Every decade, the U.S. Census Bureau counts Americans, trying to strike a balance between gathering accurate information and protecting the privacy of the people described in the data. But current technology can reveal a person’s transgender identity by linking seemingly anonymous information, such as their neighbors and age, to discover how their gender is reported differently in successive censuses. The ability to de-anonymize gender and other data could spell disaster for trans people and families living in states trying to criminalize them.
In places like Texas, where families seeking medical care for trans children can be accused of child abuse, the state needs to know which teens are trans in order to investigate. We are concerned that census data can be used to simplify such investigations and penalties. Could the weakness of the anonymization of publicly released datasets be exploited to find trans children and punish them and their families? Similar concerns underscored the public outcry in 2018 over the census requiring people to reveal their citizenship status — data that would be used to find people living in the U.S. illegally to punish them.
Using our expertise in data science and data ethics, we take mock data designed to mimic the Census Bureau’s publicly released datasets and try to re-identify trans teens, or at least narrow down where they might live, unfortunately , we succeeded. Through the data anonymization method used by the Census Bureau in 2010, we were able to identify 605 transgender children. Thankfully, the Census Bureau is adopting a new approach to differential privacy that will improve overall privacy, but that work is still a work in progress.When we look back at the recent published datawe found that the bureau’s new method reduced the recognition rate by 70%—much better, but there is still room for improvement.
Even as researchers who use census data to answer questions about life in the United States for our work, we firmly believe that privacy matters.The bureau is currently conducting Public Comment Period About designing the 2030 Census. Submissions may affect how the census is conducted and how the Bureau of Statistics will anonymize the data. That’s why this is important.
The federal government collects census data to determine the size and shape of congressional districts, or how to allocate funds. However, government agencies are not the only ones using this data. Researchers in a variety of fields, including economics and public health, use publicly released information to study national conditions and make policy recommendations.
But the risks of data de-anonymization are real, and not just for trans children. In a world where private data collection and access to powerful computing systems are increasingly common, it may be possible to lift the privacy protections the Census Bureau has built into the data. Perhaps the most famous, Computer scientist Latanya Sweeney shows Almost 90% of U.S. citizens can be re-identified by their zip code, date of birth, and assigned gender.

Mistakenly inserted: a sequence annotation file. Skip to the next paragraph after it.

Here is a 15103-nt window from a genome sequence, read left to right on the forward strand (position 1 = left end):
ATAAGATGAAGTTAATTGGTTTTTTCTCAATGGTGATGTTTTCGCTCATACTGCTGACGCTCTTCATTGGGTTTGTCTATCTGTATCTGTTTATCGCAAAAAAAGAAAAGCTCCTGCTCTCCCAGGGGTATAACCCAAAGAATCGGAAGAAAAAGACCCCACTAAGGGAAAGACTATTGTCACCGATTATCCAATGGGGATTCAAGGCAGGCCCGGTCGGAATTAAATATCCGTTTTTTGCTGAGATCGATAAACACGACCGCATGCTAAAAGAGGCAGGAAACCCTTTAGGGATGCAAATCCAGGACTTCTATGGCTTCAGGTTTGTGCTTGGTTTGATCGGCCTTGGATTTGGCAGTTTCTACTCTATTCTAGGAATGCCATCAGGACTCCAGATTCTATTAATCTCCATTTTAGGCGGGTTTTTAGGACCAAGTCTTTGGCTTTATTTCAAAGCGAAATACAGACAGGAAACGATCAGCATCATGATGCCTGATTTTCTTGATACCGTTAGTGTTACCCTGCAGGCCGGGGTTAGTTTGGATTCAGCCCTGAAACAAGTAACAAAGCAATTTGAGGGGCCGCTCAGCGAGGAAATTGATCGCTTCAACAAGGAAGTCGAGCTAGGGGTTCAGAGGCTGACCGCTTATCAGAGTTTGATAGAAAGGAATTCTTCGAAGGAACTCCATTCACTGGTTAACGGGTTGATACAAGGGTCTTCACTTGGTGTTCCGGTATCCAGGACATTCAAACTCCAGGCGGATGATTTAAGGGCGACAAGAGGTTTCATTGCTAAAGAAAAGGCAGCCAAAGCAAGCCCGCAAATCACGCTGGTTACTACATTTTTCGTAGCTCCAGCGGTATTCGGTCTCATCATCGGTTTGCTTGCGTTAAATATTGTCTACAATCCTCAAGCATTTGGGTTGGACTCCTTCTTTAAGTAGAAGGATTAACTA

In August 2021, the Census Bureau responded.The group uses differential privacy methods preferred by cryptographers to protect its repartitioned data. Mathematicians and computer scientists have been drawn to Mathematical elegance of this approach, which involves deliberately introducing a controlled number of errors into key census counts and then cleaning up the results to ensure they remain internally consistent. For example, if the census accurately counted 16,147 people who identified as Native Americans in a particular county, it might report a close but different number, such as 16,171. It sounds simple, but counties are made up of census tracts, and census tracts are made up of census tracts. This means that in order to get a number close to the raw count, the census must also adjust the number of Native Americans in each census block and area; the art of the Census Bureau method is to have all of these close but different numbers add up Another close but different number.
One might think that protecting people’s privacy is a no-brainer. But some researchers, mainly those whose work relies on existing data privacy methods, see it differently. The changes, they argue, will make it harder for researchers to work in practice — and the privacy risks the Census Bureau is guarding against are largely theoretical.
Remember: we have shown that risk is not theoretical. Here’s a little bit about how we did it.
We reconstructed the full list of people under the age of 18 in each census block so we could understand their age, gender, race, and ethnicity in 2010. We then matched this list with a similar list in 2020 to find people who are now 10 years older and report different genders. This approach, called a reconstruction-supported link attack, requires only publicly released datasets. When we reviewed it and formally submitted it to the census, it was powerful and concerning enough to inspire researchers at Boston University and Harvard to contact us to learn more details about our work.
We modeled what a bad actor can do, so how do we make sure that such an attack doesn’t happen? The Census Bureau is taking this aspect of privacy seriously, and researchers who use this data must not get in their way.
Census collection is labor-intensive and costly, and we all benefit from the data that this work produces. But the data can also cause harm, and the Census Bureau’s work to protect privacy has come a long way in mitigating that risk. We must encourage them to continue.
This is an opinion and analysis article and the views expressed by the author are not necessarily those of the author Scientific American.